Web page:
The Big 21
by Terry Hogan
As I sit at the computer with another glass of wine, it occurs to me that The Zephyr is about to reach the legal age. It is a bit of a scary thought. At times, it has printed items that I wouldn’t have printed. But it did. And it survived.
Now, The Zephyr is celebrating its 21st Birthday “against all odds”, as a reputable, but anonymous emailer described it.
What is there to make of it? Presumably, it is not necessarily due to the quality of the columns. After all, it has published my feeble attempts for well over a decade. That doesn’t speak highly of The Zephyr’s taste. But in The Zephyr’s defense, perhaps it is more a reflection of the menu it has to choose from.
It does seem to have its niche readership however. I recall talking to an antique dealer in Galesburg, during one of my many trips “back home”. I had commented about a particular item that he had in his shop, noting that I had written an article about the item in The Zephyr. He inquired about how Norm was doing, and what it was like to work for him. I explained that I didn’t really work for him. It was just that Norm and I had a working agreement. I wrote what I wanted and sent the drafts to Norm. Norm read them and published what he wanted.
But, back to The Zephyr’s niche. The dealer, who knew Norm well, observed that nobody ever confessed to reading The Zephyr, but it seemed that everyone knew what it said. Because I am the self-proclaimed historian in the paper, it made me feel a little bit like the only sane man in the asylum. Of course, this isn’t the truth, judging from the feedback I get from all three of my readers (family members excluded). Perhaps it is more the case that The Zephyr is more like the copy of the Playboy hidden under the teenager’s mattress. It’s not that you like it so much, as it is that you just don’t want to miss anything.
The arrangement I have with Norm and The Zephyr is a bit odd. In fact, it is a bit of a “loosey goosey” arrangement. But it has worked so far. It has worked much longer than I had expected. It probably has also lasted longer than Norm expected. [Editor’s comment: yes, it has, by far, but I can’t beat the price.]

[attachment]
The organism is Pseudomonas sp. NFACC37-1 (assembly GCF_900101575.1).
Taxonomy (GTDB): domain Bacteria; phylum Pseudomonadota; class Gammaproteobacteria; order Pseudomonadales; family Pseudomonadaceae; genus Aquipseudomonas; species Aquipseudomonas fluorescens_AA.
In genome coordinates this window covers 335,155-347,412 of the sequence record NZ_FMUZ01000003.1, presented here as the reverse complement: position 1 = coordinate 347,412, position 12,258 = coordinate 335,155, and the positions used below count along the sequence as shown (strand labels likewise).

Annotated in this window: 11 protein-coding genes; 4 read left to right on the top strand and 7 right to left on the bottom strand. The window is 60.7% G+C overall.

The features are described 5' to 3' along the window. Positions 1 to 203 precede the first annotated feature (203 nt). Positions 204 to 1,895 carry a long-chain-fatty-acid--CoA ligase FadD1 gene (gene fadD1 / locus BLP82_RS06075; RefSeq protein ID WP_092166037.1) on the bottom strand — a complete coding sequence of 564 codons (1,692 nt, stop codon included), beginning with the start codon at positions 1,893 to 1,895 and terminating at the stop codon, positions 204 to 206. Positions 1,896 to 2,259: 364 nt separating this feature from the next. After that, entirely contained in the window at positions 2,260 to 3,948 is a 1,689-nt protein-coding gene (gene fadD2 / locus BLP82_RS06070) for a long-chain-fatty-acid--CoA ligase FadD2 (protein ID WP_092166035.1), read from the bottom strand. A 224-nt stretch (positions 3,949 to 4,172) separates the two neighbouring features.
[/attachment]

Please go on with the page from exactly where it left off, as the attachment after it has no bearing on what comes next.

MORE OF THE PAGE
By the time I got involved with The Zephyr, it was well established. I had met a fellow researcher, Martin Litvin, in the Galesburg Public Library. I was doing genealogy research and he was doing research work for his next book. Upon learning my line of research, he subsequently sent me stuff on my family line that he accidently came across in the files. We corresponded and I sent him a letter concerning a recent trip to the Amazon River in Peru. With some minor editing, and a few photos added, that became my first article in The Zephyr. Out of that, grew the column Backtracking. I think it was a clear case of supply and demand. I was willing to write and Norm had white space to fill in.
Backtracking started out as a genealogy column, but slowly evolved into a local history column and the occasional editorial ranting article. Ranting was usually limited to Knox College. Someday, I will likely forgive Knox for dropping “Old Siwash”, but not soon. A George Fitch doesn’t drop into your lap every day. A George Fitch doesn’t publish a successful novel about a fictitious college named “Old Siwash” that just coincidentally closely resembles Knox. But in the name of political correctness, Knox abandoned “Old Siwash”. What? Am I raving again? Well, it is The Zephyr. And it is The Zephyr’s 21st birthday.
I’d like to have a big scandal to expose in honor of the 21st birthday. But I don’t. In reality, scandals in Illinois have been pretty well worked through. What could I possibly discover to top the former Governor of Illinois and his charming, articulate wife?
Instead, I offer up a simple observation and prediction. If The Zephyr has given you heartburn from time to time in the last 20 years, just think. What can you expect out of The Zephyr now that it can legally drink? (It kind of puts the economic crisis in perspective, eh?)
The Big 21 and counting. Remember the cry of the 60’s: “Don’t trust anyone [or anything] over 30!” The Zephyr only has 9 more years to get the Pulitzer before it looses its niche of faithful readers.
Norm, the pressure is on.